So I was getting enough carbs for sure. The only thing was that I was as smooth as carvel ice-cream. Understanding about proper nutrition is key to achieving definition. Look for my customized diet plans to take all the guess-work out and get you into you best shape ever!
Q If one is not experiencing the pump, what could they be doing wrong?
It's all in their diet as well as their training. You have to look at these two things, is your diet correct and do you eat enough complex carbs before you train? Are you one of those people at the gym that do one set of working out and five sets of talking?
If so, this is most likely the problem. Focus on your diet as well as your training. You have to make every rep count. You cannot lose focus when you're training. This is what I say: eat clean to be lean, you can't be hard and tight, if your diet ain't right!
Q How long does it take you to pump up? How long should it take the average person?
I get pumped most of the time, within seconds of lifting. My brain is ready and I'm confidant of the pump I will be receiving so it's like I'm anticipating it. You should feel pumped after your first three sets of an exercise.
As I mentioned before, the pump has a lot to do with your diet, water intake and even your stress level. If you are upset about something, or worried, your brain sends signals to the body to go into stress mode.
Under these conditions our muscles become tighter and the pulse rate increases, which causes the body to release hormones such as cortisol which is a stress induced hormone.
Cortisol is one of the key hormones associated with the stress response. This hormone causes the body to go into a survival mode almost like when your cars performance becomes restricted the same thing happens, making it very hard to achieve a pump or to get into shape.
If you are not getting a good pump within the first 10 minutes of your workout, and providing you train correctly, the above could be contributing factors.
Q What foods and supplements are best for creating the right conditions for a pump?
Complex carbs like potatoes, brown rice, yams, baked frozen French fries, whole grain breads. Stick with the whole foods to achieve your best pumps, supplements like vitamin C, vitamin E, and Calcium are great for protection against oxidation caused by overtraining, and just everyday stress itself.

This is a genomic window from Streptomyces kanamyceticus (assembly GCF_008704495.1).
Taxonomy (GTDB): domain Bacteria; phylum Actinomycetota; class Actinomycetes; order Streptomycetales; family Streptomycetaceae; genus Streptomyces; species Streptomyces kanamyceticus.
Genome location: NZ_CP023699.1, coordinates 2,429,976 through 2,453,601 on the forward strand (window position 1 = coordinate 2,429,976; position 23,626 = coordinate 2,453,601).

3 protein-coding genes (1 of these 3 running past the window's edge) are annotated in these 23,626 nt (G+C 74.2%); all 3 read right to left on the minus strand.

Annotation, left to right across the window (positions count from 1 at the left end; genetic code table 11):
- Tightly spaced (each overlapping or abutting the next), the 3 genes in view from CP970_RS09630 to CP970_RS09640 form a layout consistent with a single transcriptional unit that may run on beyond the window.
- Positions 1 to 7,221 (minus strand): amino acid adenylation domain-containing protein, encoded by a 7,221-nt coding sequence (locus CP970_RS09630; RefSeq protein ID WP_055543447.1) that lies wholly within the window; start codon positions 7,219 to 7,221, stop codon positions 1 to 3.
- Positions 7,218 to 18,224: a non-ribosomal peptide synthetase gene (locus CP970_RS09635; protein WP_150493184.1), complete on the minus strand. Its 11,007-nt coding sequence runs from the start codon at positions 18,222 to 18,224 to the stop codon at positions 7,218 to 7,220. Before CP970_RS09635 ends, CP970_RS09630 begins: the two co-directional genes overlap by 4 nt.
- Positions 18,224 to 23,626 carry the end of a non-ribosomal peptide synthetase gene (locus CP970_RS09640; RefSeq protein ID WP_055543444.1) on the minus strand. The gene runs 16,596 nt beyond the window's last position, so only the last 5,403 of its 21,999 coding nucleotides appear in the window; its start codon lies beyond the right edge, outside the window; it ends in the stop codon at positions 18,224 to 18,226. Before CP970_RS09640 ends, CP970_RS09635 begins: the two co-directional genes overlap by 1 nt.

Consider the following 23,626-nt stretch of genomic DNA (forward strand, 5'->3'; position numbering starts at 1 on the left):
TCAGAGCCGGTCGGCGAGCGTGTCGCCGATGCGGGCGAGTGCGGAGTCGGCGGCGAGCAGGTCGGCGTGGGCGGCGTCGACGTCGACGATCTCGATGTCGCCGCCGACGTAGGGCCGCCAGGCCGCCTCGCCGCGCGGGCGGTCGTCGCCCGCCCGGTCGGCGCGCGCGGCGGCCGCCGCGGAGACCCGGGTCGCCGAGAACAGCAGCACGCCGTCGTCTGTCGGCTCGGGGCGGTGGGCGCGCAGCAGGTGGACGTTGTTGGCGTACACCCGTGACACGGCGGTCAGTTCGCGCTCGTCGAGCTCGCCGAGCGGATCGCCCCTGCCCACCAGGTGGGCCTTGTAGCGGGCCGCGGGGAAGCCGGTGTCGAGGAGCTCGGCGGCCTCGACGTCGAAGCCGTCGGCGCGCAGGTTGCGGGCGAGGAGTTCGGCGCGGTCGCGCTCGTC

Q What are your views on the NO supplements on the market that are supposed to contribute to amazing pumps?
Funny you should say this. The other day at the gym, my friend was talking to me about NO2 and how it's been giving him these awesome pumps. Without a doubt, he looked more pumped then ever. The only problem with this is NO2 (also known as nitrous oxide), it is present when your muscles contract which causes blood vessels to dilate.
Then, an increase in blood is surged into the muscle; this is also causing an extreme amount of blood flow to surge back into the heart as well. This could be very dangerous and could cause too much pressure. I have another friend of mine who came up to me in the gym, and was asking about creatine.
He told me he was taking creatine for a couple of months and he was feeling like crap. He went to have a blood test taken which came back abnormal - his blood potassium was very high. I told him to stop taking creatine and within two weeks he took another blood test and his numbers went back to normal.
Many supplements have their 15 minutes of fame. So I kind of laugh when these new ones come out. NO2 to me is like creatine - a waste of money and a tremendous health risk. Like I always say you don't need a pill to create a great body, you just need heart!
Q Do you have any interesting stories relating to the pump?
Well, this is something that happens many times with me. I have the type of body that is adaptable to its environment. If you put me into a dance school and have me dance everyday, all day, I will in a short time resemble a very slim and long physique.
If you put me in a gym with a bunch of heavy lifters, I will very quickly become large and full. This is due to my years of training; I almost have become chameleon like.
One time, I went to have some work done on my Cadillac (I own a 1979 Couple Deville which I inherited from my father). Well to make a long story short, when I dropped my car off to have some work done the mechanic first saw me with a black fleece jacket on.
Later that afternoon after my workout, I went straight there still pumped and wearing a thin tank top. I walked in the shop to check out the progress of my car the mechanic and the whole shop thought I was coming in to beat the hell out of the guy!
Being natural has its advantages like I always say. Since I'm natural, I can disguise myself under clothing. But when my shirt comes off, my guns are ready!!
Q Do you think the pump compares to having sex with a woman, like Arnold said?
Arnold said, when he compared sex to the pump, "can you believe how much I'm in heaven? I'm getting the same feeling when I'm working out when I'm out there posing in front of people." I think I understand what he meant. He basically was trying to say that the pump is an incredible feeling (like sex).
It makes you feel like you are invincible, and it has many positive effects on the whole body. But no way is it better than having sex. If it is, you better change your sex partner.